But that will not be the only change. Nets, the company behind Dankort, may also be on the verge of dropping its ties with Visa.
According to the Berlingske report, Nets has opted not to use Visa’s mobile technology but has instead entered into a new agreement with the Japan-based payment network JCB.
Nets expects that roughly half of all Dankort payments will be made via phone in just four years and the company’s senior vice president said that JCB is “the strongest partner” for the digital future.
See also: More Danes embracing mobile payments
“We see this as an important step toward securing the future of Dankort, which needs to follow mobile developments and remain at the forefront. At the same time we have to make sure that Dankort is the cheapest and most effective payment solution around,” Jeppe Juul-Andersen told Berlingske Business.
A payments expert told financial daily Børsen that dropping Visa for mobile solutions was “highly surprising”.
“This means that Visa’s interest in the cooperation will decrease over time. In the short term this might not unleash a large credit card war on the Danish market, but in the long run there will without a doubt be more cards that the Danish banks can choose between,” Henning N. Jensen said.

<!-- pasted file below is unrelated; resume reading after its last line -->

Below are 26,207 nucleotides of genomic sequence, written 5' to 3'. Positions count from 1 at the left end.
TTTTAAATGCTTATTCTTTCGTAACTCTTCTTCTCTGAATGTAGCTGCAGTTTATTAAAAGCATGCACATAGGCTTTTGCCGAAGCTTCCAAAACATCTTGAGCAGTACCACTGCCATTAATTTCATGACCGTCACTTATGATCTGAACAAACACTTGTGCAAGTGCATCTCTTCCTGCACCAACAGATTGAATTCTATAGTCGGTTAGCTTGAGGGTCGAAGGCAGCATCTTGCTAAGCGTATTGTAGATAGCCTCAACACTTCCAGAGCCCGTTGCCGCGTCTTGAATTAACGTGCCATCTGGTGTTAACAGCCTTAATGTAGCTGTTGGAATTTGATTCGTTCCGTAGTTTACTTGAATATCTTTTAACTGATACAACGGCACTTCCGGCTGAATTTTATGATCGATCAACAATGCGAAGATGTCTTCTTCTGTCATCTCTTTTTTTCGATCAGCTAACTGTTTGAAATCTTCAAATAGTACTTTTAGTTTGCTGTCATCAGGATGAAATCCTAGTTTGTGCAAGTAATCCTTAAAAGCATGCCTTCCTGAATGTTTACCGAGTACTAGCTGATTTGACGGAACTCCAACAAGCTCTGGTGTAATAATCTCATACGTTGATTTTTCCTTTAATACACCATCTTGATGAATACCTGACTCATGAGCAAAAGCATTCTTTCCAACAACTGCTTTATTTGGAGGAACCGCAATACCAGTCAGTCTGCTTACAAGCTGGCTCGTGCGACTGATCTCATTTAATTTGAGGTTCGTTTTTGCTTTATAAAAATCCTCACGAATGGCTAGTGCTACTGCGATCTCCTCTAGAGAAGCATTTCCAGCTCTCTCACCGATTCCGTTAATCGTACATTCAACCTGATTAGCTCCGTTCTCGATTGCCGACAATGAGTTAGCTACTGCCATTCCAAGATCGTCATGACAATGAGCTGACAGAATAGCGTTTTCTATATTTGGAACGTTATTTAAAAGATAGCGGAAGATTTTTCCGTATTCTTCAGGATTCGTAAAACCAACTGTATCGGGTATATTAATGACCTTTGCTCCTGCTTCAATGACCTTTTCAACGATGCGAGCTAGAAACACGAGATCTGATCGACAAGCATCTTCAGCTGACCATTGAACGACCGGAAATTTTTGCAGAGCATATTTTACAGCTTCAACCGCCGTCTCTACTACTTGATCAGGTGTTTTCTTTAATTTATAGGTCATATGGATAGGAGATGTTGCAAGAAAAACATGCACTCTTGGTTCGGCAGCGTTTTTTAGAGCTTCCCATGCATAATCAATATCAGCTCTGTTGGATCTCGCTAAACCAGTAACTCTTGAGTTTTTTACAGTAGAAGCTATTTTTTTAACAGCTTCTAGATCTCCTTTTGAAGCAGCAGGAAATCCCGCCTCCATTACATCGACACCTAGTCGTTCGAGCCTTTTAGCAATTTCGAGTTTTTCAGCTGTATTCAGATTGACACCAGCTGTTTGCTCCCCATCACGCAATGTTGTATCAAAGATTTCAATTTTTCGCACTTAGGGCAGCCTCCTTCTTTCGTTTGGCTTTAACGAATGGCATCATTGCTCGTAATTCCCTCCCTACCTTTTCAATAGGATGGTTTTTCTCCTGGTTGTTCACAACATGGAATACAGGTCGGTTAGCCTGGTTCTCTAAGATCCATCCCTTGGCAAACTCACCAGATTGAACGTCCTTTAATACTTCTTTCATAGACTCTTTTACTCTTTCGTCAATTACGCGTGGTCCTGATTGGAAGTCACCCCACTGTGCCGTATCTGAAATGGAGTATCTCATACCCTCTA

Dankort’s mobile solution is expected to be rolled out sometime in the autumn. For many consumers this might not present a huge change, as Danes are already increasingly paying for everyday purchases with their smartphones using solutions like Danske Bank’s Mobile Pay app. Having the national debit card on one’s mobile device is a technological advancement that many Danes have eagerly been waiting for.
According to Nets, the average Dankort owner used their card 209 times in 2015. Juul-Andersen said that with so many different payment solutions such as Samsung Pay, Apple Pay, MobilePay, and Swipp on the market, Dankort needs to secure its place as a payment device with an attractive pricing.
But by dropping Visa as a mobile partner, Danes will not have the option of using their phone to access their Dankort outside of Denmark. That means Danes will need to take a physical Dankort or other credit card with them while travelling.
Juul-Andersen said he wasn’t worried.
“We need to remember that just a fraction of our transactions take place abroad. The vast majority of the transactions take place in Denmark and I am convinced that being able to pay with your mobile phone down at the neighbourhood shop will be such a good opportunity that Danes will quickly adopt it,” he told Berlingske Business.
The Dankort was introduced as a national debit card in 1983 and has been partnered with Visa since 1988.